Also, I'm sure I read that these poor pilots were fatigued, having only gotten minimal sleep between their last couple of flights before this one?
                      Last edited by Bmused55; 22nd December 2009, 13:02. Reason: spelling
                      Bmused55

                      Keep thy airspeed up, less the earth come from below and smite thee.

                      My Blog
                      My Designs

                      Comment

                      • PMN
                        PMN
                        PlaneObsessedBassPlayer
                        • Aug 2005
                        • 5594

                        #12
                        Originally posted by Bmused55 View Post
                        Also, I'm sure I read that these poor pilots were fatigued, having only gotten minimal sleep betweel their last couple of flights before this one?
                        I'm sure I read somewhere they had a 2 or 3 day layover in Oz before flying back?!

                        Paul
                        My images on Flickr Jetphotos A.Net

                        Comment

                        • Bmused55
                          Aaahh Emu!
                          • Oct 2003
                          • 11136

                          #13
                          Might not have been enough to combat the time difference?
                          Bmused55

                          Keep thy airspeed up, less the earth come from below and smite thee.

                          My Blog
                          My Designs

                          Comment

                          • David2386
                            My new speed record
                            • Jul 2004
                            • 603

                            #14
                            Quick look of the report shows that the operating crew arrived in MEL @ 0613 local on the morning of 19th, 13hours after leaving DXB. They then departed again at 2230 local on 20th. That's fact, going by the report.


                            So say around 36 hours of rest, plenty if you work regular shifts in one time zone. But for globetrotting around the world, going east one trip and west the next...? I can imagine even the most well adjusted jetlagged folk's body clock would be in turmoil.
                            Google can answer lots of questions, ever tried it?

                            Comment

                            • 27vet
                              Rank 5 Registered User
                              • Nov 2009
                              • 2699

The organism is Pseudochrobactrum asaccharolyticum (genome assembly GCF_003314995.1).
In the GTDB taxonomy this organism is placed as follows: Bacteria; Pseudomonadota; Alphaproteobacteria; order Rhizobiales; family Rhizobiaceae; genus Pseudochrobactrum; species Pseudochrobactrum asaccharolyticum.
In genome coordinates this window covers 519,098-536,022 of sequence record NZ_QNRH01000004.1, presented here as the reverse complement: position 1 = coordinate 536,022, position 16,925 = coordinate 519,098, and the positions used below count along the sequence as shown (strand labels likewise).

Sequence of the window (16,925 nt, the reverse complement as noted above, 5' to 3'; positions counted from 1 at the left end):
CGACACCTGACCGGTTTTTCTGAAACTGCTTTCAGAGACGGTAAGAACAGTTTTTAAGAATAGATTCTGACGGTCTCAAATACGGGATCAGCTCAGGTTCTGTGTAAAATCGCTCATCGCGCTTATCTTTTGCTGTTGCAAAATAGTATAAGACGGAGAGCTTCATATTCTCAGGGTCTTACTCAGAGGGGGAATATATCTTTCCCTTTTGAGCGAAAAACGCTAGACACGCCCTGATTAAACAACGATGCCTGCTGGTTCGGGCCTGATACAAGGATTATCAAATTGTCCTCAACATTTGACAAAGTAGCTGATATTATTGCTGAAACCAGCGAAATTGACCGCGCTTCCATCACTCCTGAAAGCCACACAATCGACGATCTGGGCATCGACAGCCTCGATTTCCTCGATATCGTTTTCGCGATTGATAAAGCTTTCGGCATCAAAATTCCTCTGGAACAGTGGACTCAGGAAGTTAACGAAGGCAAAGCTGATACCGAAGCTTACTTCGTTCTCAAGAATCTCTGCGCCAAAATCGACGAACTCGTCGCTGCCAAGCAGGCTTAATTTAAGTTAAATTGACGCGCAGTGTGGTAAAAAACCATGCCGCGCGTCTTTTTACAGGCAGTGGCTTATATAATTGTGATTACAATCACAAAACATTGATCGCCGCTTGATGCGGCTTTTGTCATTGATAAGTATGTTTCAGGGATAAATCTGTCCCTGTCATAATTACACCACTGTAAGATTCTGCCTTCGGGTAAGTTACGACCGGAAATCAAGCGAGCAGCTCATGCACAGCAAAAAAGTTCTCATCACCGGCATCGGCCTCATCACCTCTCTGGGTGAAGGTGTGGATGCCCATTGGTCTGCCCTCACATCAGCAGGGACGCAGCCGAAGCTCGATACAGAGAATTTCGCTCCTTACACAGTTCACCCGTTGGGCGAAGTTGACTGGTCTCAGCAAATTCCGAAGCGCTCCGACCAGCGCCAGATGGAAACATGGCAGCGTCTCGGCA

#15
                              I know, that when I was a crew member, we made more mistakes when we were tired; furthermore, travelling frequently across time zones:

                              "Even more serious, the initiation and rate of growth of certain cancers is linked to disrupted circadian rhythms. Medical research now terms this previously unknown cause of cancer chronodisruption. It is now linked to the higher rates for certain cancers in night-shift workers, those who travel across numerous time zones for their work, and others whose age or lifestyle choices result in damage to the pineal glands ability to make melatonin."

                              Reference : Erren TC, et al. Light, timing of biological rhythms and chronodisruption in man. Naturwissenschaften, 2003;90:485-494.
                              sigpicHindsight is what you see from the tailgunner's position...

                              Comment

                              • Bmused55
                                Aaahh Emu!
                                • Oct 2003
                                • 11136

                                #16
                                Originally posted by David2386 View Post
                                Quick look of the report shows that the operating crew arrived in MEL @ 0613 local on the morning of 19th, 13hours after leaving DXB. They then departed again at 2230 local on 20th. That's fact, going by the report.


                                So say around 36 hours of rest, plenty if you work regular shifts in one time zone. But for globetrotting around the world, going east one trip and west the next...? I can imagine even the most well adjusted jetlagged folk's body clock would be in turmoil.